Monday, August 22, 2016

Homeless “Campers” Starting Wildfires: Outside the Social Contract

Nederland, Colorado. A town in Boulder County that had embraced marijuana dispensaries for profit, found itself just outside a wildfire that burned 600 acres in July, 2016. Two homeless men were charged with fourth-degree arson for failing to put out their camp fire. The townsfolk reacted in anger, pointing to the increasing number of homeless people in the nearby national forest. Officials had been forced to deal with “more emergency calls, drug overdoses, illegal fires and trash piles deep in the woods.”[1] Some residents urged the U.S. Forest Service to crack down on the homeless by imposing tighter rules on camping, or banning it altogether in certain parts of the woods most popular with the homeless. An analysis drawing on the political philosophy of Thomas Hobbes, a seventeenth-century English philosopher can be employed to reveal a broader perspective on the problem.
In his masterpiece, Leviathan, Hobbes theorizes that people in the state of nature once made a social contract wherein they ceded their political freedom to a sovereign, who could forestall civil strife and war. Self-preservation is the dominate motive here. In agreeing to give up some freedom to a system of laws and police, agreeing to be bound by them, people believe themselves more likely to survive.
Social-contract theory more generally is not limited to the political dimension. In living in society, people agree to give up some of their economic self-sufficiency that comes from living off the land. Economic interdependence comes from specialization of labor, trade, and even the use of money. In an economy, people are interrelating parts rather than being wholly self-sufficient. As recessions and the loss of particular industries demonstrate, being a part in an economy is not necessarily best for a person’s self-preservation.
Therefore, it is hardly surprising that people for whom the socio-economy—a system of interdependence—does not make self-preservation more assured would head to a forest to live off the land. The homeless in the national forest near Nederland can hardly be blamed for doing what is necessary to survive. Hobbes maintained that people have the right (of self-preservation) to fight off execution even though the punishment is issued by a sovereign who rightly holds all political (and theological) power.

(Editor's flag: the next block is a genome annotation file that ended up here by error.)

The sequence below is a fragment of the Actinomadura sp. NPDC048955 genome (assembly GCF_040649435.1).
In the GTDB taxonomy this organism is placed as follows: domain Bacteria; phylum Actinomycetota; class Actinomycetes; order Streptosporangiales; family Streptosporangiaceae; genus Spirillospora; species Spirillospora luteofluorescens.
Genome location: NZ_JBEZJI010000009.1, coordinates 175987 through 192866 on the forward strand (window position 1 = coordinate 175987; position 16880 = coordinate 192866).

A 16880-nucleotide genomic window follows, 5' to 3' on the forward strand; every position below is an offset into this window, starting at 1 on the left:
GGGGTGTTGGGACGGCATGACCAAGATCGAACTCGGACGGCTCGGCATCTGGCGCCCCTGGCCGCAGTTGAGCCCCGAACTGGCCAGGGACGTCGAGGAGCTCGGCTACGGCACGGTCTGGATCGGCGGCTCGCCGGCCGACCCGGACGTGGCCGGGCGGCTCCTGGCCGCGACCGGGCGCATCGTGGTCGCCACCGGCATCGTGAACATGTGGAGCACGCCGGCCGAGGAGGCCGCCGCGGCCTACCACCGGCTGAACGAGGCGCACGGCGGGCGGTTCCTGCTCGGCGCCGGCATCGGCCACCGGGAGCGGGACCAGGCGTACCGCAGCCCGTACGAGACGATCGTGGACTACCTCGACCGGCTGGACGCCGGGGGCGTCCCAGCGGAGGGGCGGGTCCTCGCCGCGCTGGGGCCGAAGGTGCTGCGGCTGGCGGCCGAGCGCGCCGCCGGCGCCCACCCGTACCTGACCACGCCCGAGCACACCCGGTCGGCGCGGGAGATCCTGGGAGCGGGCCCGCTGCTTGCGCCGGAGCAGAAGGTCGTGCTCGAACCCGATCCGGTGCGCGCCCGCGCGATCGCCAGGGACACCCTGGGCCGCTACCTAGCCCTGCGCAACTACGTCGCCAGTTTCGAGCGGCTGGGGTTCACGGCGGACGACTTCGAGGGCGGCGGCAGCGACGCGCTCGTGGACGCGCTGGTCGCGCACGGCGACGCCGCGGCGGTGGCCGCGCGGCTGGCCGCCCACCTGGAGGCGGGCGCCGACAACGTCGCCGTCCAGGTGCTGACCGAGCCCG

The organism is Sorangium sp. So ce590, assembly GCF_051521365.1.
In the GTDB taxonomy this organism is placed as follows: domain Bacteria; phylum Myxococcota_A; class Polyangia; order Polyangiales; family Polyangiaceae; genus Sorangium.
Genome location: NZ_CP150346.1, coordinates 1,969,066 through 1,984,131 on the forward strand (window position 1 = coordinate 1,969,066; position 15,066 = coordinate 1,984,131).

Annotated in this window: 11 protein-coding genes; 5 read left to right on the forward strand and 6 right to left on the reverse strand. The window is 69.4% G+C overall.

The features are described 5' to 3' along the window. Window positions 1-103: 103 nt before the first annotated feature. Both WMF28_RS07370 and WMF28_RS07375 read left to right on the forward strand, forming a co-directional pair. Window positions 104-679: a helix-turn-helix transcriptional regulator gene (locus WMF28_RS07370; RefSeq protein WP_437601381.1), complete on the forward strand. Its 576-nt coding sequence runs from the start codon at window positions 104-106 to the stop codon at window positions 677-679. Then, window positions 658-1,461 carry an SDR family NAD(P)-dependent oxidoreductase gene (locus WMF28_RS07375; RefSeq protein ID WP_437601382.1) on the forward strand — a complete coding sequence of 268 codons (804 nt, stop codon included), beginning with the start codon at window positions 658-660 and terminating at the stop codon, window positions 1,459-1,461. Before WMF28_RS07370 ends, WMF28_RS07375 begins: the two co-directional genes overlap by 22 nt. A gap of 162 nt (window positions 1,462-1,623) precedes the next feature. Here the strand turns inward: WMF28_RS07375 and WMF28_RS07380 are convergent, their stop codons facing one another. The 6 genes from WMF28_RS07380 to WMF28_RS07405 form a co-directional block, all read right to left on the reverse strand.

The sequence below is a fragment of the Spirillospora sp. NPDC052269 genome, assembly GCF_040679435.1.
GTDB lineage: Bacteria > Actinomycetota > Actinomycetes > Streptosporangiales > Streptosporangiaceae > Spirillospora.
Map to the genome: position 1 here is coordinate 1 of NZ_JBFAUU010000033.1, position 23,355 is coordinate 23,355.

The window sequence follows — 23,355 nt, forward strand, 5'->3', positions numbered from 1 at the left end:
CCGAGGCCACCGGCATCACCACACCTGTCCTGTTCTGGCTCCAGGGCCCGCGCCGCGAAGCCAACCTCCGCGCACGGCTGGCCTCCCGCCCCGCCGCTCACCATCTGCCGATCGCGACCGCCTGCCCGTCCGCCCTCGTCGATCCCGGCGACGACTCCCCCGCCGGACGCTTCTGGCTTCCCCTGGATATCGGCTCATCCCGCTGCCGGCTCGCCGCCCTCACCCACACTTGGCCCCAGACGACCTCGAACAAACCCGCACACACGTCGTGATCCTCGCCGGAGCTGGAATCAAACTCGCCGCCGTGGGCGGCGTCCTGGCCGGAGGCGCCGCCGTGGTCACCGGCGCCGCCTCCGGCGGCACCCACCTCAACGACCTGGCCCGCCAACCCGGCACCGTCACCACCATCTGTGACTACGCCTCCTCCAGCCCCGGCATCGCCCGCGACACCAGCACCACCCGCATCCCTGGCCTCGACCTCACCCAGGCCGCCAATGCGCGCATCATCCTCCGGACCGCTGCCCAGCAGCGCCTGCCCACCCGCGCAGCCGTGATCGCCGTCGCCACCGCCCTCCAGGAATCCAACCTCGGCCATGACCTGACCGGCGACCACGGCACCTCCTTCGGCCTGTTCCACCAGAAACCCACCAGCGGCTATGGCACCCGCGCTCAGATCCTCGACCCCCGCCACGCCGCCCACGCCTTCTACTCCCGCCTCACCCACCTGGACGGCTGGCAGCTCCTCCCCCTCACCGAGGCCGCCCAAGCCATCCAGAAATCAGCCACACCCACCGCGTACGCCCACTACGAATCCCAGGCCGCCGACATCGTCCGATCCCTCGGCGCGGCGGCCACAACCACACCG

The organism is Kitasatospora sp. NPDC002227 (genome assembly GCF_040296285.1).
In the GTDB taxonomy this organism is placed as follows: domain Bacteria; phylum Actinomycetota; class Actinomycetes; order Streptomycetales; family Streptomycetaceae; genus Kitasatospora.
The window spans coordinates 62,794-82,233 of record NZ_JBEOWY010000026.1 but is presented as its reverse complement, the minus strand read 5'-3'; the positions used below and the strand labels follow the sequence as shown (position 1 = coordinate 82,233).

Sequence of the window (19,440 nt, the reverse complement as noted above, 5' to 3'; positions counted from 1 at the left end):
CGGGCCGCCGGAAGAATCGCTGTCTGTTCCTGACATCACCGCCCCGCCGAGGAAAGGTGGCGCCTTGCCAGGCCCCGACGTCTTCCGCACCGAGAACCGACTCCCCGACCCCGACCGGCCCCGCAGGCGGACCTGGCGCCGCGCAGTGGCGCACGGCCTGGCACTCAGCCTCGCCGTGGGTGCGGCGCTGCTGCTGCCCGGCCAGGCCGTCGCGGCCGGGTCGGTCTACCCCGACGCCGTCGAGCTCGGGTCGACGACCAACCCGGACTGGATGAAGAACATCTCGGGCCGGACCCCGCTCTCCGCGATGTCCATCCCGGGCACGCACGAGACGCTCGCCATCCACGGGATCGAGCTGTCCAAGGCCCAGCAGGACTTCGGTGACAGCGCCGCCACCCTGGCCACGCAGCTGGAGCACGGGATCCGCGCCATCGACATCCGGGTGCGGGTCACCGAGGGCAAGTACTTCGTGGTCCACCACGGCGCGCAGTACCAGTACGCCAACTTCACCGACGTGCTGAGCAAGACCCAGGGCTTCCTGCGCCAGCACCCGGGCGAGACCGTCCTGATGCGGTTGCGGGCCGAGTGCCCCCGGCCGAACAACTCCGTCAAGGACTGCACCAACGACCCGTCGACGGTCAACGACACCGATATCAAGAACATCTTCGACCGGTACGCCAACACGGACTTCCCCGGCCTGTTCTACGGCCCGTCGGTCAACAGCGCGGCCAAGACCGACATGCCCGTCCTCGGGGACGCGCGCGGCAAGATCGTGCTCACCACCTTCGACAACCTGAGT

To be sure, a state of nature in a forest located next to a modern society may be inherently problematic. That one homeless man camping long-term in the national forest outside of Nederland asked a forest official when the trash would be picked up points to the problems entailed—problems that would not exist were we all in the state of nature. If modern society can no longer tolerate people living in the state of nature, then places must be found for the extricated humans within the socio-political economy consistent with their self-preservation.
In the E.U., the operative principle is solidarity. Social policy is the typical means by which governments implement the principle wherein self-preservation is taken to be a human right that a society is obligated to protect. In the U.S., the principle is scant—eclipsed perhaps by that of economic liberty within interdependence. Hence, the safety net within American society has gaps. It is only natural for people falling through them—for whatever reason—to seek self-preservation outside of society. It is also natural for people accustomed to the safety in society to fear the human landscape outside of society, where liberties given up in society are taken back up. These liberties are feared by the people in society as they have given them up in exchange for safety. Therefore, we can see, using Hobbes’ theory, that it is in the interest of the residents of Nederland to petition the government of Colorado to accommodate the forest people back in society rather than continue to fight their nearby presence by pushing them further away from society.

1. Jack Healy, “As Homeless Find Refuge in Forests, ‘Anger is Palpable’ in Nearby Towns,” The New York Times, August 21, 2016.